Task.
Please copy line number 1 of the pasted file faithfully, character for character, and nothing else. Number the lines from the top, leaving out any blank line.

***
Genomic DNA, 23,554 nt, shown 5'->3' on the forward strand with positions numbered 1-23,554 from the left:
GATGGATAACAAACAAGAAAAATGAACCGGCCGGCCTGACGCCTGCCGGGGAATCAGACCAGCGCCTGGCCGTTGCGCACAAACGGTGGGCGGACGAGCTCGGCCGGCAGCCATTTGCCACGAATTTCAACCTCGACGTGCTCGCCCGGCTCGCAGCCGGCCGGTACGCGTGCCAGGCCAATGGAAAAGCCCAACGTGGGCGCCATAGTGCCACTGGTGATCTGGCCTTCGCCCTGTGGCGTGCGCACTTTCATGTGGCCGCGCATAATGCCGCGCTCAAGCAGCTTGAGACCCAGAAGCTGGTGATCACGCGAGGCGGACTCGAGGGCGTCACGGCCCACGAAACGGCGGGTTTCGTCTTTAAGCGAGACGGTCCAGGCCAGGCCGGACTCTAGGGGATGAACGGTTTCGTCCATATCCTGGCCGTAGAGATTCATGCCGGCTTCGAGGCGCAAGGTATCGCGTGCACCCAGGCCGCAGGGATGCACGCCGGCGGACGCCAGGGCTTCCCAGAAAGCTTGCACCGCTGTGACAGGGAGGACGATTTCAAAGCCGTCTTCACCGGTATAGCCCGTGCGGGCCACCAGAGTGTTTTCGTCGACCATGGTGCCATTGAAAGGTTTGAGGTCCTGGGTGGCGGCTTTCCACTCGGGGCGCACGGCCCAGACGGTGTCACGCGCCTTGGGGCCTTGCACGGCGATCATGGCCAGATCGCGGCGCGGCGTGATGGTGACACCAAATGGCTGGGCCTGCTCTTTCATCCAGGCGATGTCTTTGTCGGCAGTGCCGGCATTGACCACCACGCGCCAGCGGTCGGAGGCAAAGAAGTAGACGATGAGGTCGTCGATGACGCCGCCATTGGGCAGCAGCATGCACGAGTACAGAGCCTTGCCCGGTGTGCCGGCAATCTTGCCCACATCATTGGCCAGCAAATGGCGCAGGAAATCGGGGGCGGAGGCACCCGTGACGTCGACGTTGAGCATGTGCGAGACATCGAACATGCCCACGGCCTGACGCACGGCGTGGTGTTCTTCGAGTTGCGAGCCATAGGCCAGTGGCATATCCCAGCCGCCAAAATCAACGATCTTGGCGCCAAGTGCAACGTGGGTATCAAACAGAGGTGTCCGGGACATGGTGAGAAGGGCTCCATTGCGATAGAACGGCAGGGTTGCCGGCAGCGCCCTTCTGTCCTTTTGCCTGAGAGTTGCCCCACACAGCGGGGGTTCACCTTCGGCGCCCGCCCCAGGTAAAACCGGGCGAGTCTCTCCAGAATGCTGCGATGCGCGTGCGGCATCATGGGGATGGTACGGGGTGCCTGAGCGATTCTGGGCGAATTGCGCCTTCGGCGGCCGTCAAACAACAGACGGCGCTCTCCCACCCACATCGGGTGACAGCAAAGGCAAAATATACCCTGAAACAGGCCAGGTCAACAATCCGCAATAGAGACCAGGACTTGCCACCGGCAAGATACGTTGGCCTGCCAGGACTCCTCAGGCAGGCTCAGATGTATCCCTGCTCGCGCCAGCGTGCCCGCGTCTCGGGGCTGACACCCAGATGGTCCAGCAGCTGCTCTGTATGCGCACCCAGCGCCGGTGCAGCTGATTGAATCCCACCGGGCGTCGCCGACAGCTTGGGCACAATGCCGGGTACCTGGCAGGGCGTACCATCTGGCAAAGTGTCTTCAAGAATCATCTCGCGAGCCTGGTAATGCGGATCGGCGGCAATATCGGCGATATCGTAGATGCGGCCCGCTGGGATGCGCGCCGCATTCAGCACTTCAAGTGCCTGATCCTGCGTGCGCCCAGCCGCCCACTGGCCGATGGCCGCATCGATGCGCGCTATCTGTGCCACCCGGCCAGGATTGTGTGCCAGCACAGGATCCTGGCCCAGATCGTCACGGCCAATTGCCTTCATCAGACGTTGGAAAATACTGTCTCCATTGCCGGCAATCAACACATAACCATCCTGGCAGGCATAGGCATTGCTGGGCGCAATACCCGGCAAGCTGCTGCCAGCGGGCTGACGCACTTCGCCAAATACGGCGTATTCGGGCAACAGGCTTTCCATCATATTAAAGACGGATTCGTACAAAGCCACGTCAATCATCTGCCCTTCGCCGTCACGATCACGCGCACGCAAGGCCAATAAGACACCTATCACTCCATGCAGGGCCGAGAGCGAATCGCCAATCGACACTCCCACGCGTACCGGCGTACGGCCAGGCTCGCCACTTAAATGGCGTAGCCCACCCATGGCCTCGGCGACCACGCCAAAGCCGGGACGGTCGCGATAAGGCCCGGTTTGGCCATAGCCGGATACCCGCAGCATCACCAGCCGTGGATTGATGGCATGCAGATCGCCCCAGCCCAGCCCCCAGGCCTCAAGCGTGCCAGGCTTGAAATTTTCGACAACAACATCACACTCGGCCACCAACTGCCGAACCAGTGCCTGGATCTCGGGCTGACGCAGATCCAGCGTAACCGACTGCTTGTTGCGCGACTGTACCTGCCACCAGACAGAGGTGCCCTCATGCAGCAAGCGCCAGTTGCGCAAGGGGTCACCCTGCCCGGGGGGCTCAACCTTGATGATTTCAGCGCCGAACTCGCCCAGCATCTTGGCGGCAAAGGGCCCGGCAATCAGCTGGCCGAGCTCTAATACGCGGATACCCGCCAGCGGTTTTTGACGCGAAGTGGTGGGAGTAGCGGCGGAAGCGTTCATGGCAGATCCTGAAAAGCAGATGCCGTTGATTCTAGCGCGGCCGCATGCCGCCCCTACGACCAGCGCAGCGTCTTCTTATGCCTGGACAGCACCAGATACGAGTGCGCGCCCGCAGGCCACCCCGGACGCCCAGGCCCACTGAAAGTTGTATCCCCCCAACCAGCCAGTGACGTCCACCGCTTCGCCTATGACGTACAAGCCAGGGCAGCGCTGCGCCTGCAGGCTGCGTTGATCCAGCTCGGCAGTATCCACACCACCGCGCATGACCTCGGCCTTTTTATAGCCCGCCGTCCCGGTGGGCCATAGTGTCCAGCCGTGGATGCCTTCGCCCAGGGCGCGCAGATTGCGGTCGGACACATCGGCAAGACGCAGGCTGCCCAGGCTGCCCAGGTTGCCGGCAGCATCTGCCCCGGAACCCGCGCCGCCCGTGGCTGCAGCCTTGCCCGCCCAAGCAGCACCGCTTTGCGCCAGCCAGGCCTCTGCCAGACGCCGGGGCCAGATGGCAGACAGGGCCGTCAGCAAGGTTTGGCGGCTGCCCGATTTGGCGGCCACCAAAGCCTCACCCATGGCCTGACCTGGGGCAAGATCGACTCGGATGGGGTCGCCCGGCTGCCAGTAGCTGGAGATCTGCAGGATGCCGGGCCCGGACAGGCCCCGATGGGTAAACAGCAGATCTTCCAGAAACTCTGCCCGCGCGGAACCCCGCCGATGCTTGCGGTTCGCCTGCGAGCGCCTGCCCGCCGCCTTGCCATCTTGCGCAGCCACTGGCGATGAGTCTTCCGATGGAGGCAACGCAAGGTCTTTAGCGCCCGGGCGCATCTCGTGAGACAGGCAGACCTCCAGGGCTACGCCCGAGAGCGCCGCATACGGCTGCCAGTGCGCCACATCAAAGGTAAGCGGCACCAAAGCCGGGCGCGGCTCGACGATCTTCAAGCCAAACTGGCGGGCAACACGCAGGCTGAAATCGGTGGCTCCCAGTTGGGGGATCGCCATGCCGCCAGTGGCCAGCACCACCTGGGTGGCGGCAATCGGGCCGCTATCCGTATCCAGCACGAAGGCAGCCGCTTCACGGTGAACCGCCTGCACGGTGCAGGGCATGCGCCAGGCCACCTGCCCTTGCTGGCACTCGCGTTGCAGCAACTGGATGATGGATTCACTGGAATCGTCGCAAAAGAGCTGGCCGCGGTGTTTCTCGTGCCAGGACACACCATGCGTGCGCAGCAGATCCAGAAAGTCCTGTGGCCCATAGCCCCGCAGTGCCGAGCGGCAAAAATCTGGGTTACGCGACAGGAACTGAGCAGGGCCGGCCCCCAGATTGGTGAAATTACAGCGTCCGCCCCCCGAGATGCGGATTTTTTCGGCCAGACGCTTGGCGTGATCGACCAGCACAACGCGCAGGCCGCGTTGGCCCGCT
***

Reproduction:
Genomic DNA, 23,554 nt, shown 5'->3' on the forward strand with positions numbered 1-23,554 from the left: